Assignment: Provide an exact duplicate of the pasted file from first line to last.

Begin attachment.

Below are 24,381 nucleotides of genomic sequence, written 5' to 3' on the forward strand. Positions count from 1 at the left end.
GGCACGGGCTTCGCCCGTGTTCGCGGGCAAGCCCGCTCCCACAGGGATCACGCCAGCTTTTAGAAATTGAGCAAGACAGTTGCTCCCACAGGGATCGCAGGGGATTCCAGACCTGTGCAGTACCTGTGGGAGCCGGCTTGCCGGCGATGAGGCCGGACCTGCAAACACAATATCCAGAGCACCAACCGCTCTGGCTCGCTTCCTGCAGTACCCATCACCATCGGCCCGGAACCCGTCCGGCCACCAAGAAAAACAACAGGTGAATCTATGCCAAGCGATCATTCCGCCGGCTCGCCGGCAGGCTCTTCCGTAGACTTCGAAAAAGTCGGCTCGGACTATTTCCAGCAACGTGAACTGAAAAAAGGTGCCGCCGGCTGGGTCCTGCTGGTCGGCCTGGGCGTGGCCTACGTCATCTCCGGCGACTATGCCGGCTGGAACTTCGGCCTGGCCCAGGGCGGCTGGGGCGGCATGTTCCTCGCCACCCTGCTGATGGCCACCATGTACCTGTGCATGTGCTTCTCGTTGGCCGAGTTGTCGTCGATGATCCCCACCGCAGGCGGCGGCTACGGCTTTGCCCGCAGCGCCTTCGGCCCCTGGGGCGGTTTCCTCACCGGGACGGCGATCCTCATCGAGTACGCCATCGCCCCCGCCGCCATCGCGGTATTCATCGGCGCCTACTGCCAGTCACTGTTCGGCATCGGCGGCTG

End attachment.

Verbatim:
Below are 24,381 nucleotides of genomic sequence, written 5' to 3' on the forward strand. Positions count from 1 at the left end.
GGCACGGGCTTCGCCCGTGTTCGCGGGCAAGCCCGCTCCCACAGGGATCACGCCAGCTTTTAGAAATTGAGCAAGACAGTTGCTCCCACAGGGATCGCAGGGGATTCCAGACCTGTGCAGTACCTGTGGGAGCCGGCTTGCCGGCGATGAGGCCGGACCTGCAAACACAATATCCAGAGCACCAACCGCTCTGGCTCGCTTCCTGCAGTACCCATCACCATCGGCCCGGAACCCGTCCGGCCACCAAGAAAAACAACAGGTGAATCTATGCCAAGCGATCATTCCGCCGGCTCGCCGGCAGGCTCTTCCGTAGACTTCGAAAAAGTCGGCTCGGACTATTTCCAGCAACGTGAACTGAAAAAAGGTGCCGCCGGCTGGGTCCTGCTGGTCGGCCTGGGCGTGGCCTACGTCATCTCCGGCGACTATGCCGGCTGGAACTTCGGCCTGGCCCAGGGCGGCTGGGGCGGCATGTTCCTCGCCACCCTGCTGATGGCCACCATGTACCTGTGCATGTGCTTCTCGTTGGCCGAGTTGTCGTCGATGATCCCCACCGCAGGCGGCGGCTACGGCTTTGCCCGCAGCGCCTTCGGCCCCTGGGGCGGTTTCCTCACCGGGACGGCGATCCTCATCGAGTACGCCATCGCCCCCGCCGCCATCGCGGTATTCATCGGCGCCTACTGCCAGTCACTGTTCGGCATCGGCGGCTG